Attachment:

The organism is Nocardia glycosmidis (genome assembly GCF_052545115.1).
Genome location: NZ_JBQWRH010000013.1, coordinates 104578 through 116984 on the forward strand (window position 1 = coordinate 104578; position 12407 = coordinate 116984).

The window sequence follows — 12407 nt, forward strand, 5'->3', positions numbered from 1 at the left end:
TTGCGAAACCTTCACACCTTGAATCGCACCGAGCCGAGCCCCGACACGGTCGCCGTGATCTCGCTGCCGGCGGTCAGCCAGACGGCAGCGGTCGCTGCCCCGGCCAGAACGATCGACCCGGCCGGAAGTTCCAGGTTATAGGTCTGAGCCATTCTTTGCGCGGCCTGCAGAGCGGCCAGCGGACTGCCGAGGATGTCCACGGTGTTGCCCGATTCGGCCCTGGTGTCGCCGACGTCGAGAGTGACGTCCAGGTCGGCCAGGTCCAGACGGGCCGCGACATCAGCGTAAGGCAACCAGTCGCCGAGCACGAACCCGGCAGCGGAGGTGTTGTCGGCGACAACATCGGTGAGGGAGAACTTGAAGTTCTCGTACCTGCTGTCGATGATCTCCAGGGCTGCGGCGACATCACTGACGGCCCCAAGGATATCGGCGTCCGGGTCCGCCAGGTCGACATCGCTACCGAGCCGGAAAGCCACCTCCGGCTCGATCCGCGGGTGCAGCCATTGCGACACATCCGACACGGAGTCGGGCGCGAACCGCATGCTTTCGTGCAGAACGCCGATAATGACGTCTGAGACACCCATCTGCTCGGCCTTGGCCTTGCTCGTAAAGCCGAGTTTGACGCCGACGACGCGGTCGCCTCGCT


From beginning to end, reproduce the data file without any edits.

The organism is Nocardia glycosmidis (genome assembly GCF_052545115.1).
Genome location: NZ_JBQWRH010000013.1, coordinates 104578 through 116984 on the forward strand (window position 1 = coordinate 104578; position 12407 = coordinate 116984).

The window sequence follows — 12407 nt, forward strand, 5'->3', positions numbered from 1 at the left end:
TTGCGAAACCTTCACACCTTGAATCGCACCGAGCCGAGCCCCGACACGGTCGCCGTGATCTCGCTGCCGGCGGTCAGCCAGACGGCAGCGGTCGCTGCCCCGGCCAGAACGATCGACCCGGCCGGAAGTTCCAGGTTATAGGTCTGAGCCATTCTTTGCGCGGCCTGCAGAGCGGCCAGCGGACTGCCGAGGATGTCCACGGTGTTGCCCGATTCGGCCCTGGTGTCGCCGACGTCGAGAGTGACGTCCAGGTCGGCCAGGTCCAGACGGGCCGCGACATCAGCGTAAGGCAACCAGTCGCCGAGCACGAACCCGGCAGCGGAGGTGTTGTCGGCGACAACATCGGTGAGGGAGAACTTGAAGTTCTCGTACCTGCTGTCGATGATCTCCAGGGCTGCGGCGACATCACTGACGGCCCCAAGGATATCGGCGTCCGGGTCCGCCAGGTCGACATCGCTACCGAGCCGGAAAGCCACCTCCGGCTCGATCCGCGGGTGCAGCCATTGCGACACATCCGACACGGAGTCGGGCGCGAACCGCATGCTTTCGTGCAGAACGCCGATAATGACGTCTGAGACACCCATCTGCTCGGCCTTGGCCTTGCTCGTAAAGCCGAGTTTGACGCCGACGACGCGGTCGCCTCGCT